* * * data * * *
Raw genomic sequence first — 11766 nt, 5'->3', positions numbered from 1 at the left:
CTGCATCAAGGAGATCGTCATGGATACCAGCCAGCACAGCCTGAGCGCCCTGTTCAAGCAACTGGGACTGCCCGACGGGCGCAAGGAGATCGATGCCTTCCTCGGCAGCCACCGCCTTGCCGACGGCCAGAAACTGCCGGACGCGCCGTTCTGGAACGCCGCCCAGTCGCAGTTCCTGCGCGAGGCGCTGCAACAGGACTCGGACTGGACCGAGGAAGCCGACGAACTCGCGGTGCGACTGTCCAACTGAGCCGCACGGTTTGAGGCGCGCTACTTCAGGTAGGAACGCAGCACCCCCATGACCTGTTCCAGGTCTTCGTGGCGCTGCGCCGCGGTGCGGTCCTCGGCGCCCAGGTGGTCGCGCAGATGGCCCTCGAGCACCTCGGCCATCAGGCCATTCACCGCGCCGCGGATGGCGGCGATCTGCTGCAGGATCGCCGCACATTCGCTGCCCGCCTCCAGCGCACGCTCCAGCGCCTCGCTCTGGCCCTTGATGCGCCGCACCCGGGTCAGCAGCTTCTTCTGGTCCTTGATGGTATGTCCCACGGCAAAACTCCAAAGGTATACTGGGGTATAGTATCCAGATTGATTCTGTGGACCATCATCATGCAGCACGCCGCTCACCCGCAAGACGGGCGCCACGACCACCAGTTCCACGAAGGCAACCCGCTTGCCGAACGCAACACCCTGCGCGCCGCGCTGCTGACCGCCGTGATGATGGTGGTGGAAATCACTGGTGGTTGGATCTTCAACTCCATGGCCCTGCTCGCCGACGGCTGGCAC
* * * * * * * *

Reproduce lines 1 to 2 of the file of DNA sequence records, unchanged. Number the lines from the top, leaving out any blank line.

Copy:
Raw genomic sequence first — 11766 nt, 5'->3', positions numbered from 1 at the left:
CTGCATCAAGGAGATCGTCATGGATACCAGCCAGCACAGCCTGAGCGCCCTGTTCAAGCAACTGGGACTGCCCGACGGGCGCAAGGAGATCGATGCCTTCCTCGGCAGCCACCGCCTTGCCGACGGCCAGAAACTGCCGGACGCGCCGTTCTGGAACGCCGCCCAGTCGCAGTTCCTGCGCGAGGCGCTGCAACAGGACTCGGACTGGACCGAGGAAGCCGACGAACTCGCGGTGCGACTGTCCAACTGAGCCGCACGGTTTGAGGCGCGCTACTTCAGGTAGGAACGCAGCACCCCCATGACCTGTTCCAGGTCTTCGTGGCGCTGCGCCGCGGTGCGGTCCTCGGCGCCCAGGTGGTCGCGCAGATGGCCCTCGAGCACCTCGGCCATCAGGCCATTCACCGCGCCGCGGATGGCGGCGATCTGCTGCAGGATCGCCGCACATTCGCTGCCCGCCTCCAGCGCACGCTCCAGCGCCTCGCTCTGGCCCTTGATGCGCCGCACCCGGGTCAGCAGCTTCTTCTGGTCCTTGATGGTATGTCCCACGGCAAAACTCCAAAGGTATACTGGGGTATAGTATCCAGATTGATTCTGTGGACCATCATCATGCAGCACGCCGCTCACCCGCAAGACGGGCGCCACGACCACCAGTTCCACGAAGGCAACCCGCTTGCCGAACGCAACACCCTGCGCGCCGCGCTGCTGACCGCCGTGATGATGGTGGTGGAAATCACTGGTGGTTGGATCTTCAACTCCATGGCCCTGCTCGCCGACGGCTGGCAC